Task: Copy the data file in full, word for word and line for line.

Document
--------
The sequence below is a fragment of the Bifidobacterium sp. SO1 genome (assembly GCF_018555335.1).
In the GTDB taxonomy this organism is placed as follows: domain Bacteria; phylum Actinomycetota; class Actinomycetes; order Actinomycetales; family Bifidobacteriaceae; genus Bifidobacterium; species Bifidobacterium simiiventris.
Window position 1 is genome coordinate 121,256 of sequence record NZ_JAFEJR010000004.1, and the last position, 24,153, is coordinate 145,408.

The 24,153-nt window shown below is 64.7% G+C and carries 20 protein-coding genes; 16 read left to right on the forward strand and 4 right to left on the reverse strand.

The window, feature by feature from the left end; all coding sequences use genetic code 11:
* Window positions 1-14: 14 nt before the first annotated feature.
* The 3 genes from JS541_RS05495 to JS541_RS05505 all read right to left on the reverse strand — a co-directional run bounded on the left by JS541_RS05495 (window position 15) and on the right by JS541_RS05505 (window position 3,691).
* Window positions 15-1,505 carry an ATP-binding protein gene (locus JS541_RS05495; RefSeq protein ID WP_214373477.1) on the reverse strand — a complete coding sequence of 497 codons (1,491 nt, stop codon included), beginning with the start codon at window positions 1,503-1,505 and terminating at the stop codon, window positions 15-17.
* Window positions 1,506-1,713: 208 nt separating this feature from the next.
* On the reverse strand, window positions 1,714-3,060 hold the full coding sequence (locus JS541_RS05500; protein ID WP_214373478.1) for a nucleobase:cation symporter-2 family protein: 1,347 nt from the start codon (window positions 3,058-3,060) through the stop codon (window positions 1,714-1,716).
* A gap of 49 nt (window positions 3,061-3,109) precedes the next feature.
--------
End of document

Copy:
The sequence below is a fragment of the Bifidobacterium sp. SO1 genome (assembly GCF_018555335.1).
In the GTDB taxonomy this organism is placed as follows: domain Bacteria; phylum Actinomycetota; class Actinomycetes; order Actinomycetales; family Bifidobacteriaceae; genus Bifidobacterium; species Bifidobacterium simiiventris.
Window position 1 is genome coordinate 121,256 of sequence record NZ_JAFEJR010000004.1, and the last position, 24,153, is coordinate 145,408.

The 24,153-nt window shown below is 64.7% G+C and carries 20 protein-coding genes; 16 read left to right on the forward strand and 4 right to left on the reverse strand.

The window, feature by feature from the left end; all coding sequences use genetic code 11:
* Window positions 1-14: 14 nt before the first annotated feature.
* The 3 genes from JS541_RS05495 to JS541_RS05505 all read right to left on the reverse strand — a co-directional run bounded on the left by JS541_RS05495 (window position 15) and on the right by JS541_RS05505 (window position 3,691).
* Window positions 15-1,505 carry an ATP-binding protein gene (locus JS541_RS05495; RefSeq protein ID WP_214373477.1) on the reverse strand — a complete coding sequence of 497 codons (1,491 nt, stop codon included), beginning with the start codon at window positions 1,503-1,505 and terminating at the stop codon, window positions 15-17.
* Window positions 1,506-1,713: 208 nt separating this feature from the next.
* On the reverse strand, window positions 1,714-3,060 hold the full coding sequence (locus JS541_RS05500; protein ID WP_214373478.1) for a nucleobase:cation symporter-2 family protein: 1,347 nt from the start codon (window positions 3,058-3,060) through the stop codon (window positions 1,714-1,716).
* A gap of 49 nt (window positions 3,061-3,109) precedes the next feature.